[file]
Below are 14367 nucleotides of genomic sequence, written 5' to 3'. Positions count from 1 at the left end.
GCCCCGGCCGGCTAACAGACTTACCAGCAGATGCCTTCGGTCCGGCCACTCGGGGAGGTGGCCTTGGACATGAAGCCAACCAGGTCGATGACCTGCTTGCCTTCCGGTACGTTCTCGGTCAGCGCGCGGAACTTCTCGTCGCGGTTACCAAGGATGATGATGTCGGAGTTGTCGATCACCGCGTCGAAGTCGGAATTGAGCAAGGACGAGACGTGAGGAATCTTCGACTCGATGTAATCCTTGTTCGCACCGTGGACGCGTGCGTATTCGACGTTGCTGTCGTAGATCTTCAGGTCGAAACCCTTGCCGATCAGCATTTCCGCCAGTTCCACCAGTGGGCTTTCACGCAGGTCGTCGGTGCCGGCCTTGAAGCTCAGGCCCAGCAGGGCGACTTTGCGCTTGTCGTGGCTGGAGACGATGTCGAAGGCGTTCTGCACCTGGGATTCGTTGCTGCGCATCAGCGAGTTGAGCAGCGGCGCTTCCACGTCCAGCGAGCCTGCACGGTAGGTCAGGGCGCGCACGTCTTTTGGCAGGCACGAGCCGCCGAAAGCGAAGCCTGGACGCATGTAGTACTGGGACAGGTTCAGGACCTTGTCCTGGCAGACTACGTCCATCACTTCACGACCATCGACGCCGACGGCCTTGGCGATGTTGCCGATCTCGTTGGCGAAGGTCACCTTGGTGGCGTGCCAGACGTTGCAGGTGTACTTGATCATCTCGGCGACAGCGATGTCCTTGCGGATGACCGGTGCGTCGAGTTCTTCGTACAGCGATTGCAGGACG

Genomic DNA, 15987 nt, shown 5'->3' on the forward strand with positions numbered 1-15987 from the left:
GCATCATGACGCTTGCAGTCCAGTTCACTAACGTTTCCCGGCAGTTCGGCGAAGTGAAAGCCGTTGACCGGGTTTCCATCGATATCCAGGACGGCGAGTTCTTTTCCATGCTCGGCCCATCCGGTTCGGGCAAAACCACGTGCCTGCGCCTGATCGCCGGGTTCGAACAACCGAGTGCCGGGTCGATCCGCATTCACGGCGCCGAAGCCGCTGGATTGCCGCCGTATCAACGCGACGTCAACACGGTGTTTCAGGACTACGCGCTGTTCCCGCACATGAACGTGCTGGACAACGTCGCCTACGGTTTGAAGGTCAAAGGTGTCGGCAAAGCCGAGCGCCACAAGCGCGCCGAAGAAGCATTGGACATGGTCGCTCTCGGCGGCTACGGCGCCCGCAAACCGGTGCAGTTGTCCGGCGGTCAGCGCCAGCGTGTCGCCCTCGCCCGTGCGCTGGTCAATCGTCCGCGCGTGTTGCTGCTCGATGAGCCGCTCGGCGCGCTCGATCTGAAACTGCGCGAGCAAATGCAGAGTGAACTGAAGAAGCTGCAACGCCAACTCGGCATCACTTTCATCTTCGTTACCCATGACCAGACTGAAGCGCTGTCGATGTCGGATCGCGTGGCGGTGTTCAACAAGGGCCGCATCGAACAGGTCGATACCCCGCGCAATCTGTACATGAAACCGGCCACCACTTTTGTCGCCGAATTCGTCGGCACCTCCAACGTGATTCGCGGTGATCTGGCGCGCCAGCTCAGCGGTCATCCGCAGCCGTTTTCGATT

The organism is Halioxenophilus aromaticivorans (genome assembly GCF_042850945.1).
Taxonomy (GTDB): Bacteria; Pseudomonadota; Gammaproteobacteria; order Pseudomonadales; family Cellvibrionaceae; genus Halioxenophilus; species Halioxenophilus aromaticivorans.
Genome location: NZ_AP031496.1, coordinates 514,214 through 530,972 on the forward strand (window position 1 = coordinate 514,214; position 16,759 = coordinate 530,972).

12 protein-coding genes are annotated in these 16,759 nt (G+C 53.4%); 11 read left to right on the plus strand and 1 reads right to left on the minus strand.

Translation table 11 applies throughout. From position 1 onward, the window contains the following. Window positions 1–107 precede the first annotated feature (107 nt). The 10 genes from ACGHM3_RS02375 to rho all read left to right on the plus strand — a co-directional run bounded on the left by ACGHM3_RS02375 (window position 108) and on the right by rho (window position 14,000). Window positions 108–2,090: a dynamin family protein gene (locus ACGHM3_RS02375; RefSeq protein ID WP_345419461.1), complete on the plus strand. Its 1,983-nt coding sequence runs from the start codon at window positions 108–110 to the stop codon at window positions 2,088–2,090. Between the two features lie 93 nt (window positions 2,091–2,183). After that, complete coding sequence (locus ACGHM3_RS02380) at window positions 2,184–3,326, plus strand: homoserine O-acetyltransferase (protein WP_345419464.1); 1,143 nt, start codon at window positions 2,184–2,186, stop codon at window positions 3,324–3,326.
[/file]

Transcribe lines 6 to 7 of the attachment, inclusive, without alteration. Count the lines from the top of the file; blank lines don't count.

Taxonomy (GTDB): Bacteria; Pseudomonadota; Gammaproteobacteria; order Pseudomonadales; family Cellvibrionaceae; genus Halioxenophilus; species Halioxenophilus aromaticivorans.
Genome location: NZ_AP031496.1, coordinates 514,214 through 530,972 on the forward strand (window position 1 = coordinate 514,214; position 16,759 = coordinate 530,972).